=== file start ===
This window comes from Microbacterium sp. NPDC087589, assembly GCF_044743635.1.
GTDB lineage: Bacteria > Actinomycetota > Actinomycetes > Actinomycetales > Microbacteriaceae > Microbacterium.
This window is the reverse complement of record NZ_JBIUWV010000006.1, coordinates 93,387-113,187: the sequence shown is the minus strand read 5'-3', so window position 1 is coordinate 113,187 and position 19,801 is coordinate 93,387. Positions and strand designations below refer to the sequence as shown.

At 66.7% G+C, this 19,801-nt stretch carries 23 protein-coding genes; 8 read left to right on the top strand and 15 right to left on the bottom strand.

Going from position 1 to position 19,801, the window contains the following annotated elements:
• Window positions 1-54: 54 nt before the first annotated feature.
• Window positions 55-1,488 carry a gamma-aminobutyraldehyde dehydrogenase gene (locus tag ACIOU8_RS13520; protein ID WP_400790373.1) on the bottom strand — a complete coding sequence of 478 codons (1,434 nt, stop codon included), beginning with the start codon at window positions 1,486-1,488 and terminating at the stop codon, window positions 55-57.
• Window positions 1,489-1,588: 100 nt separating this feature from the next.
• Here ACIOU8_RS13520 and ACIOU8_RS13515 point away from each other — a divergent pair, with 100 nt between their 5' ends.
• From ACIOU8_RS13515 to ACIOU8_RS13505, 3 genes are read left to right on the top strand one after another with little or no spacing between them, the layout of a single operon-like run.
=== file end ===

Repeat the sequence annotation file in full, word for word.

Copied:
This window comes from Microbacterium sp. NPDC087589, assembly GCF_044743635.1.
GTDB lineage: Bacteria > Actinomycetota > Actinomycetes > Actinomycetales > Microbacteriaceae > Microbacterium.
This window is the reverse complement of record NZ_JBIUWV010000006.1, coordinates 93,387-113,187: the sequence shown is the minus strand read 5'-3', so window position 1 is coordinate 113,187 and position 19,801 is coordinate 93,387. Positions and strand designations below refer to the sequence as shown.

At 66.7% G+C, this 19,801-nt stretch carries 23 protein-coding genes; 8 read left to right on the top strand and 15 right to left on the bottom strand.

Going from position 1 to position 19,801, the window contains the following annotated elements:
• Window positions 1-54: 54 nt before the first annotated feature.
• Window positions 55-1,488 carry a gamma-aminobutyraldehyde dehydrogenase gene (locus tag ACIOU8_RS13520; protein ID WP_400790373.1) on the bottom strand — a complete coding sequence of 478 codons (1,434 nt, stop codon included), beginning with the start codon at window positions 1,486-1,488 and terminating at the stop codon, window positions 55-57.
• Window positions 1,489-1,588: 100 nt separating this feature from the next.
• Here ACIOU8_RS13520 and ACIOU8_RS13515 point away from each other — a divergent pair, with 100 nt between their 5' ends.
• From ACIOU8_RS13515 to ACIOU8_RS13505, 3 genes are read left to right on the top strand one after another with little or no spacing between them, the layout of a single operon-like run.